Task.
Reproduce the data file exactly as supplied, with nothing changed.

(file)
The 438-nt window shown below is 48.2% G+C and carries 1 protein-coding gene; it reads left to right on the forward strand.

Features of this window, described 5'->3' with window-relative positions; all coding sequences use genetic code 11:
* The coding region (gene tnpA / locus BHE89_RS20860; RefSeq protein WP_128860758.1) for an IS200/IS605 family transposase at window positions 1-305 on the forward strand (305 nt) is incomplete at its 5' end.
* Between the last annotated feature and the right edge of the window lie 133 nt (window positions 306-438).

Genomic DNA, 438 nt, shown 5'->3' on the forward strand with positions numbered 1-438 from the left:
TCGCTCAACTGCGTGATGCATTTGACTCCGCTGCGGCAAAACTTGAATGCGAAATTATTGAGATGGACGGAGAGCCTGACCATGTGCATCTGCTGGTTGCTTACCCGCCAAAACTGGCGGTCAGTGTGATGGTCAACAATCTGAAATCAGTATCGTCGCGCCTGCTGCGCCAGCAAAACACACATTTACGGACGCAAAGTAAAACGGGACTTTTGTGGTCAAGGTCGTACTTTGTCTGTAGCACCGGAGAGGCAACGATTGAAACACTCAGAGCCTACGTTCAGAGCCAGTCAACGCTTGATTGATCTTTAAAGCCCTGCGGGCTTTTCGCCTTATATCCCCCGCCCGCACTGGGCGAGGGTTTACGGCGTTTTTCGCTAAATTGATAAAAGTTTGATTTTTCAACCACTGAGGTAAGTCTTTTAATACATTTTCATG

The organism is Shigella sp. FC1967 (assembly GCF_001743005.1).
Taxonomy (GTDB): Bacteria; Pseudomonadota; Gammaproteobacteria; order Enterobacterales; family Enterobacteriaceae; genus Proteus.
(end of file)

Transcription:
The 438-nt window shown below is 48.2% G+C and carries 1 protein-coding gene; it reads left to right on the forward strand.

Features of this window, described 5'->3' with window-relative positions; all coding sequences use genetic code 11:
* The coding region (gene tnpA / locus BHE89_RS20860; RefSeq protein WP_128860758.1) for an IS200/IS605 family transposase at window positions 1-305 on the forward strand (305 nt) is incomplete at its 5' end.
* Between the last annotated feature and the right edge of the window lie 133 nt (window positions 306-438).

Genomic DNA, 438 nt, shown 5'->3' on the forward strand with positions numbered 1-438 from the left:
TCGCTCAACTGCGTGATGCATTTGACTCCGCTGCGGCAAAACTTGAATGCGAAATTATTGAGATGGACGGAGAGCCTGACCATGTGCATCTGCTGGTTGCTTACCCGCCAAAACTGGCGGTCAGTGTGATGGTCAACAATCTGAAATCAGTATCGTCGCGCCTGCTGCGCCAGCAAAACACACATTTACGGACGCAAAGTAAAACGGGACTTTTGTGGTCAAGGTCGTACTTTGTCTGTAGCACCGGAGAGGCAACGATTGAAACACTCAGAGCCTACGTTCAGAGCCAGTCAACGCTTGATTGATCTTTAAAGCCCTGCGGGCTTTTCGCCTTATATCCCCCGCCCGCACTGGGCGAGGGTTTACGGCGTTTTTCGCTAAATTGATAAAAGTTTGATTTTTCAACCACTGAGGTAAGTCTTTTAATACATTTTCATG

The organism is Shigella sp. FC1967 (assembly GCF_001743005.1).
Taxonomy (GTDB): Bacteria; Pseudomonadota; Gammaproteobacteria; order Enterobacterales; family Enterobacteriaceae; genus Proteus.